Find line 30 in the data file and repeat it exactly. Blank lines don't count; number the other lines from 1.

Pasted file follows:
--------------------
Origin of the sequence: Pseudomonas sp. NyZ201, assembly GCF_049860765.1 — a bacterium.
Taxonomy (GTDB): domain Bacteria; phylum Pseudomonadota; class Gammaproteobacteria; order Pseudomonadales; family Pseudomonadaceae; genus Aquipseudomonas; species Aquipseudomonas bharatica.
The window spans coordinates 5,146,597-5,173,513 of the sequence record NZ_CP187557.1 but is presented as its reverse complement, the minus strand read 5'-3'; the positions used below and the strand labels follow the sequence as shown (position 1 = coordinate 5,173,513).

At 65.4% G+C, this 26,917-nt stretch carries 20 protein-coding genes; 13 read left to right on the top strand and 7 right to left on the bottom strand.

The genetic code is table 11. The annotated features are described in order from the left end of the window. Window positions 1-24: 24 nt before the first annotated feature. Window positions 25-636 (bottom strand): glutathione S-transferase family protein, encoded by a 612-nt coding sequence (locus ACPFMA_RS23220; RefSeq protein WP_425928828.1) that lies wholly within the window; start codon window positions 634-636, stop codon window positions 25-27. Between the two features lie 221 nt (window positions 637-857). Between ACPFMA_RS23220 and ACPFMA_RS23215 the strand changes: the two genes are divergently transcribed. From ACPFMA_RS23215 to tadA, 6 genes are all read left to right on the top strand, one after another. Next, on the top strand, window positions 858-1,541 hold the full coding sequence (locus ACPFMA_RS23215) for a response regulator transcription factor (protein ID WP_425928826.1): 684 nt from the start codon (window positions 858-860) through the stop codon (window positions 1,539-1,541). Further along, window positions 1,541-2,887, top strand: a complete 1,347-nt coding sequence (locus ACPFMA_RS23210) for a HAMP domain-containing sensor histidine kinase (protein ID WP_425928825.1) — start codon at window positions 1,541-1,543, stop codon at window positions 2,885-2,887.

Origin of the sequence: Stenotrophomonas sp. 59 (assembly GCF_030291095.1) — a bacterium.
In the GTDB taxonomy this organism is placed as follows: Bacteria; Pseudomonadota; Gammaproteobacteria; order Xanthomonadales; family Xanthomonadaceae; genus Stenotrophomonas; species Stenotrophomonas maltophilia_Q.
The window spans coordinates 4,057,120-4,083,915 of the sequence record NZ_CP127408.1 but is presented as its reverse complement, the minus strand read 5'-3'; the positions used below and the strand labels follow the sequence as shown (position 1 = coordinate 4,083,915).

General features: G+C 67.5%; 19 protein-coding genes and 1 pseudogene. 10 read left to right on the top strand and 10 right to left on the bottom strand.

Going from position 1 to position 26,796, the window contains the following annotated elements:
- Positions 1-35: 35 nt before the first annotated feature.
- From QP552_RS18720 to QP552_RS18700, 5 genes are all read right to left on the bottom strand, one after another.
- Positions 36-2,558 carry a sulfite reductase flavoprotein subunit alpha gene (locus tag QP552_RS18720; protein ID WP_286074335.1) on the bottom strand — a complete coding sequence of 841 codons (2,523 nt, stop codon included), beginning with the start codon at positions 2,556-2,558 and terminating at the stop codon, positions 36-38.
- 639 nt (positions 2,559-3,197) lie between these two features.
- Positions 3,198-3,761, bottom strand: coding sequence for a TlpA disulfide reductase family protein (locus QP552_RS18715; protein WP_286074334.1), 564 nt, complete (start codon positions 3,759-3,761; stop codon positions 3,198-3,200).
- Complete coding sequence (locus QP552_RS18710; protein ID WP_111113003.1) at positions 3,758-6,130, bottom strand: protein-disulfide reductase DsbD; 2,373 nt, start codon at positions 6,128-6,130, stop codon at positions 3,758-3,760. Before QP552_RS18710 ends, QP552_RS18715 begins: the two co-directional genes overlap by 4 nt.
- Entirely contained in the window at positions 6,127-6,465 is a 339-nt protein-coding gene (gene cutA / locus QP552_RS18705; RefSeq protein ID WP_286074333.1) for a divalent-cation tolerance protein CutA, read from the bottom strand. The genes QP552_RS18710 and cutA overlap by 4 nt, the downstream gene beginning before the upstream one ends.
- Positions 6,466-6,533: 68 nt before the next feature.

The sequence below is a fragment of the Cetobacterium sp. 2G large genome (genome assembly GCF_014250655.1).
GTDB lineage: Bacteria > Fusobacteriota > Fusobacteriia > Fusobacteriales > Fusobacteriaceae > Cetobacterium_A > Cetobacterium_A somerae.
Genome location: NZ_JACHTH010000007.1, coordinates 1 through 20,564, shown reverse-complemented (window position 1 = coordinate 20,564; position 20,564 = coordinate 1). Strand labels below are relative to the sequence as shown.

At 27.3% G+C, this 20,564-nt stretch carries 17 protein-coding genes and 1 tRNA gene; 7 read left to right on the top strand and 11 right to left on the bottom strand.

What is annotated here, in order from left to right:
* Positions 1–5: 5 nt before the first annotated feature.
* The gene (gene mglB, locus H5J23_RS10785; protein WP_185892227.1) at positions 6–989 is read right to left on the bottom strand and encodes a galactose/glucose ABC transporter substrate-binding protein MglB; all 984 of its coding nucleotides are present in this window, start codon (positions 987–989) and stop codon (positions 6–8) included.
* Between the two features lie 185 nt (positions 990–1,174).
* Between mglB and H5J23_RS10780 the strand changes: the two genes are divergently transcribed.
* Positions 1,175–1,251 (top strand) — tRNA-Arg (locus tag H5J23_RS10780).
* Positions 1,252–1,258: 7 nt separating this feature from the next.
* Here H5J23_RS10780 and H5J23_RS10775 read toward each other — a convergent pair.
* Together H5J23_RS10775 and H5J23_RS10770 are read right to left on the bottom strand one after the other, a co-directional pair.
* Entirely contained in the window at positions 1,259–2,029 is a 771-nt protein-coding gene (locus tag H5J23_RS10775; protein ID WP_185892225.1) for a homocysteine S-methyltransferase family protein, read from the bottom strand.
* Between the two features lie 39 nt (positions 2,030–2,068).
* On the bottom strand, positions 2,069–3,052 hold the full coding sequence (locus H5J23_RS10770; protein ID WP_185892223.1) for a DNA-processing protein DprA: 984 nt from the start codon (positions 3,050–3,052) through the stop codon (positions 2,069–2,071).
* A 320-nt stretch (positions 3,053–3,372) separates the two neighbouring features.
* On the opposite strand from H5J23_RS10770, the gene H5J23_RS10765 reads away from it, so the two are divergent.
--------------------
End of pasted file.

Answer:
* Here H5J23_RS10780 and H5J23_RS10775 read toward each other — a convergent pair.